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Studies Show Goats ARE Clever

Alan Harman

Sequence shows how the goats needed to learn how to retrieve food from a box. They used a linked sequence of steps; first by pulling a lever with their mouths and then by lifting it to release the reward.(Queen Mary University photo)
Sequence shows how the goats needed to learn how to retrieve food from a box. They used a linked sequence of steps; first by pulling a lever with their mouths and then by lifting it to release the reward. (Queen Mary University photo)

Goats are even cleverer than previously thought, learning how to solve complicated tasks quickly and recalling how to perform them for at least 10 months, according to researchers at Queen Mary University of London.

The scientists trained a group of goats to retrieve food from a box using a linked sequence of steps; first by pulling a lever with their mouths and then by lifting it to release the reward.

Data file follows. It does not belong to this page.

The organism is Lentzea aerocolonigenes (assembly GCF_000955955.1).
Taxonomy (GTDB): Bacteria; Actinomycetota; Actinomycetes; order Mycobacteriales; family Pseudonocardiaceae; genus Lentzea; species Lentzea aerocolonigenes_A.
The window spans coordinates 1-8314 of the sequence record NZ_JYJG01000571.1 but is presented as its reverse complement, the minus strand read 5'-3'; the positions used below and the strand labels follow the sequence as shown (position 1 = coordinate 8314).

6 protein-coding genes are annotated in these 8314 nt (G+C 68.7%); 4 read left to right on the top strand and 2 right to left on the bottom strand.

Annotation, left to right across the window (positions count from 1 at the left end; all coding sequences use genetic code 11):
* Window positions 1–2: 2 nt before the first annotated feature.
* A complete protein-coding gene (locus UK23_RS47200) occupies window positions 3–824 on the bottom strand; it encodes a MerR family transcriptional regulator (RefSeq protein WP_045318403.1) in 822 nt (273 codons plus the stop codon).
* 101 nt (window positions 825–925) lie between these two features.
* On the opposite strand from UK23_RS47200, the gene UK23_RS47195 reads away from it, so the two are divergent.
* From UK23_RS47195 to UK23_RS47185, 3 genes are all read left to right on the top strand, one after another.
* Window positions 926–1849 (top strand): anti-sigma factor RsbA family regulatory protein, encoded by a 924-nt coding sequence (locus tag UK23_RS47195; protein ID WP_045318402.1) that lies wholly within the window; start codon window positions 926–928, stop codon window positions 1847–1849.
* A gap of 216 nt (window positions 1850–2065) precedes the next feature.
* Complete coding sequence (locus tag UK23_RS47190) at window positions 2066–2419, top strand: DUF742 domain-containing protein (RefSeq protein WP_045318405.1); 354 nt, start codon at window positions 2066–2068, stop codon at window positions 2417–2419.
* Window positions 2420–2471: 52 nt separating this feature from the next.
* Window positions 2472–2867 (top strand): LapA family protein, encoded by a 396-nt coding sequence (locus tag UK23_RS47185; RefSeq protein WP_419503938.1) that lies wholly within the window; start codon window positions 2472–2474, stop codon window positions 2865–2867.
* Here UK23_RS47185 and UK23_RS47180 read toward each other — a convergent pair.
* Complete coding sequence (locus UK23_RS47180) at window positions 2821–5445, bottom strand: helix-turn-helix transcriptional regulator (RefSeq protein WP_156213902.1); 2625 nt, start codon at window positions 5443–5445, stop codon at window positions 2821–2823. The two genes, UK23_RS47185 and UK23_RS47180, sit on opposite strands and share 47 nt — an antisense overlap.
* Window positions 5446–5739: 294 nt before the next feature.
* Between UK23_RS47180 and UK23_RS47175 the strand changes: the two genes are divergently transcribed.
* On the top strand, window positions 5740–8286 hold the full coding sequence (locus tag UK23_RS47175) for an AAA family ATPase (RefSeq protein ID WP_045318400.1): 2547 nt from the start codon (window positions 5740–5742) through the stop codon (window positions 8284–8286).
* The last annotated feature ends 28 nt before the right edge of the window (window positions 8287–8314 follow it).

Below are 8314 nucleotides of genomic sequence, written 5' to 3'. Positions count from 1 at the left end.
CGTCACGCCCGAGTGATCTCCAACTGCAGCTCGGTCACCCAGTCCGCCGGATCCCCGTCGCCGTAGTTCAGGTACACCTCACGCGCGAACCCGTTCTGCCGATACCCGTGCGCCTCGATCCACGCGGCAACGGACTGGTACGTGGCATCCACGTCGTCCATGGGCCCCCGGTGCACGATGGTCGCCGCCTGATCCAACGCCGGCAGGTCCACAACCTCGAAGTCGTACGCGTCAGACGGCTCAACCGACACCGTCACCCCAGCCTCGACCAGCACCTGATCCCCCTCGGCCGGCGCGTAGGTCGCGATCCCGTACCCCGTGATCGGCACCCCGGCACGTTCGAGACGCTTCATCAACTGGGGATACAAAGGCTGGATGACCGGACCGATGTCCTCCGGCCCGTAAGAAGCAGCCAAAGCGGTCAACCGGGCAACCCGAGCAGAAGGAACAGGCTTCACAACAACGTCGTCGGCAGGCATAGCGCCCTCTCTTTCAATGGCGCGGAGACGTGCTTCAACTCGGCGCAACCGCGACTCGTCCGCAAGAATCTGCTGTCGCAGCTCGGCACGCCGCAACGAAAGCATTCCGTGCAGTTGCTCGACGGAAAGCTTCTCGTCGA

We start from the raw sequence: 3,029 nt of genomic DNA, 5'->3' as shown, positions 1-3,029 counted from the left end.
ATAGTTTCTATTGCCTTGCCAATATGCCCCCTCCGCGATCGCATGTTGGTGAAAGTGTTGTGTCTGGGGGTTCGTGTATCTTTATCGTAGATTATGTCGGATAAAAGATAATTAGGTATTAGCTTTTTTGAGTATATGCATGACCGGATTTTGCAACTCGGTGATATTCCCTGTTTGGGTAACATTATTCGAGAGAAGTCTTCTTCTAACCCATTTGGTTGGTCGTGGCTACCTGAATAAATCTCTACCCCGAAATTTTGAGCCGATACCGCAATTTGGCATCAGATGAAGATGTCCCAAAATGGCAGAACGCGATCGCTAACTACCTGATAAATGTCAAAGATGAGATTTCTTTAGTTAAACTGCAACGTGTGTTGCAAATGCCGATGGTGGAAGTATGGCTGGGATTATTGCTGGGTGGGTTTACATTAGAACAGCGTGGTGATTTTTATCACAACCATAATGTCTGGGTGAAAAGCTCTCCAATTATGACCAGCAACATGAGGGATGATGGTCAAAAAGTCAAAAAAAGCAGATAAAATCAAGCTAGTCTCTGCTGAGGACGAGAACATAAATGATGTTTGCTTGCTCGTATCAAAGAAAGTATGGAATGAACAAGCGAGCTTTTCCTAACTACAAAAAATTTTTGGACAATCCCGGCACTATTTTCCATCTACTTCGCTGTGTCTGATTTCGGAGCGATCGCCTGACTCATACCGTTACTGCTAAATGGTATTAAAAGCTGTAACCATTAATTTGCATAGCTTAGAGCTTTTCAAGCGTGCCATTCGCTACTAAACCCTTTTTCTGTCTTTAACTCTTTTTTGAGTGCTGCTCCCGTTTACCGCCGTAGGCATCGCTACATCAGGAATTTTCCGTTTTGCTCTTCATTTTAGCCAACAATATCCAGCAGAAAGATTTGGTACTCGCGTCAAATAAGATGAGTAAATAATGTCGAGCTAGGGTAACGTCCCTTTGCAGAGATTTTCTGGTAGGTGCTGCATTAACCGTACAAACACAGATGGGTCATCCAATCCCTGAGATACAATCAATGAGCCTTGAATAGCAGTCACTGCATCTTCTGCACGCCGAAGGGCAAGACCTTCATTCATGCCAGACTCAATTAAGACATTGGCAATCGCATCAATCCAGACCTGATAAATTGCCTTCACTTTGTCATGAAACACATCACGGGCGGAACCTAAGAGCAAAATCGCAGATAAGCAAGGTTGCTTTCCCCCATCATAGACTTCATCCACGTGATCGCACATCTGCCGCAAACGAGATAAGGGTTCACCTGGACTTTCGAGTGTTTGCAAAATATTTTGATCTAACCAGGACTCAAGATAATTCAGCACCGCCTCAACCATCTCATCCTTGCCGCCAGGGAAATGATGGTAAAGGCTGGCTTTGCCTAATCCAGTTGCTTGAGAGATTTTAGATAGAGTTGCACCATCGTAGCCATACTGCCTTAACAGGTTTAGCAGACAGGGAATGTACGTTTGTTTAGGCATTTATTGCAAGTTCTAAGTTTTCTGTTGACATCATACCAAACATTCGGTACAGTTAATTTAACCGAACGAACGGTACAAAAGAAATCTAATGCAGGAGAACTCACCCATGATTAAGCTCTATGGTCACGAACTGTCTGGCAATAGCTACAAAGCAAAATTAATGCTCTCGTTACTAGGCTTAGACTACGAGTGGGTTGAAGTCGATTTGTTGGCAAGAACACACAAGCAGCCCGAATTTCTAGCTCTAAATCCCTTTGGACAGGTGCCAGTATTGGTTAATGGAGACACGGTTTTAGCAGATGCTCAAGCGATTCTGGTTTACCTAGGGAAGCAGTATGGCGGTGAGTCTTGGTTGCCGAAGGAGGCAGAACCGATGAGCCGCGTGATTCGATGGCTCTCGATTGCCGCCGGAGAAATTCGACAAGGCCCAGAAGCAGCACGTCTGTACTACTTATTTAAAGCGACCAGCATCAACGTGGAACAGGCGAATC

The researchers trained 12 goats to complete the two-step challenge and nine were successful.

Their research report in the journal Frontiers in Zoology says the goats’ ability to remember the task was tested after one month and again at 10 months. They learned the task within 12 trials and took less than two minutes to remember the challenge.

“The speed at which the goats completed the task at 10 months compared to how long it took them to learn indicates excellent long-term memory,” report co-author Elodie Briefer said.

Before each learning session, some of the goats had the opportunity to watch another goat to demonstrate the task.

“We found that those without a demonstrator were just as fast at learning as those that had seen demonstrations,” Briefer said. “This shows that goats prefer to learn on their own rather than by watching others.”

This is the first time scientists have investigated how goats learn complex physical cognition tasks and co-author Alan McElligott said the results challenge the common misconception that goats aren’t intelligent animals.

“They have the ability to learn complex tasks and remember them for a long time,” he said. “This could explain why they are so successful in colonizing new environments, though we would need to perform a similar study with wild goats to be sure.”

The research, supported through a Swiss Federal Veterinary Office grant and Swiss National Science Foundation fellowship, was based on data collected at Buttercups Sanctuary for Goats in Kent, England.





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